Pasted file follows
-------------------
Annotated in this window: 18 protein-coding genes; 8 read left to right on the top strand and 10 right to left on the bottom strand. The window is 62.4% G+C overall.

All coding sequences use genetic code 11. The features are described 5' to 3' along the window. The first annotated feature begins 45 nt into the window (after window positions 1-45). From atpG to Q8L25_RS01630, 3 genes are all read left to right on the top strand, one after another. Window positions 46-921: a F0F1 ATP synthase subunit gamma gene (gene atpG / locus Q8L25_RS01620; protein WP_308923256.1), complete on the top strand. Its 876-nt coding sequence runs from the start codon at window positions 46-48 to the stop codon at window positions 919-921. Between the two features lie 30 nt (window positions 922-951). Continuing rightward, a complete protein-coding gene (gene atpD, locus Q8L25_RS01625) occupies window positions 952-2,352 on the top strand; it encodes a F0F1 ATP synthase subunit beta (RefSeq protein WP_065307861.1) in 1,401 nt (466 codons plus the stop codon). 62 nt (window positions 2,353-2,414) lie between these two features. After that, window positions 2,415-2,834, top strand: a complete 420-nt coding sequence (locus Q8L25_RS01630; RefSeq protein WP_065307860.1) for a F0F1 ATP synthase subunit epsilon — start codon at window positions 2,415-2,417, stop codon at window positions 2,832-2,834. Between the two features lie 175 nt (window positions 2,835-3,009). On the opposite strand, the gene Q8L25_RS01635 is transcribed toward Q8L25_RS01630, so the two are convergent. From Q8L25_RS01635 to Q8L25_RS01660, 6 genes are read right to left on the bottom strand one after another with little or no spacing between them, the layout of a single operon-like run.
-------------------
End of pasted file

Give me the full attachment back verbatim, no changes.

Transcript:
Annotated in this window: 18 protein-coding genes; 8 read left to right on the top strand and 10 right to left on the bottom strand. The window is 62.4% G+C overall.

All coding sequences use genetic code 11. The features are described 5' to 3' along the window. The first annotated feature begins 45 nt into the window (after window positions 1-45). From atpG to Q8L25_RS01630, 3 genes are all read left to right on the top strand, one after another. Window positions 46-921: a F0F1 ATP synthase subunit gamma gene (gene atpG / locus Q8L25_RS01620; protein WP_308923256.1), complete on the top strand. Its 876-nt coding sequence runs from the start codon at window positions 46-48 to the stop codon at window positions 919-921. Between the two features lie 30 nt (window positions 922-951). Continuing rightward, a complete protein-coding gene (gene atpD, locus Q8L25_RS01625) occupies window positions 952-2,352 on the top strand; it encodes a F0F1 ATP synthase subunit beta (RefSeq protein WP_065307861.1) in 1,401 nt (466 codons plus the stop codon). 62 nt (window positions 2,353-2,414) lie between these two features. After that, window positions 2,415-2,834, top strand: a complete 420-nt coding sequence (locus Q8L25_RS01630; RefSeq protein WP_065307860.1) for a F0F1 ATP synthase subunit epsilon — start codon at window positions 2,415-2,417, stop codon at window positions 2,832-2,834. Between the two features lie 175 nt (window positions 2,835-3,009). On the opposite strand, the gene Q8L25_RS01635 is transcribed toward Q8L25_RS01630, so the two are convergent. From Q8L25_RS01635 to Q8L25_RS01660, 6 genes are read right to left on the bottom strand one after another with little or no spacing between them, the layout of a single operon-like run.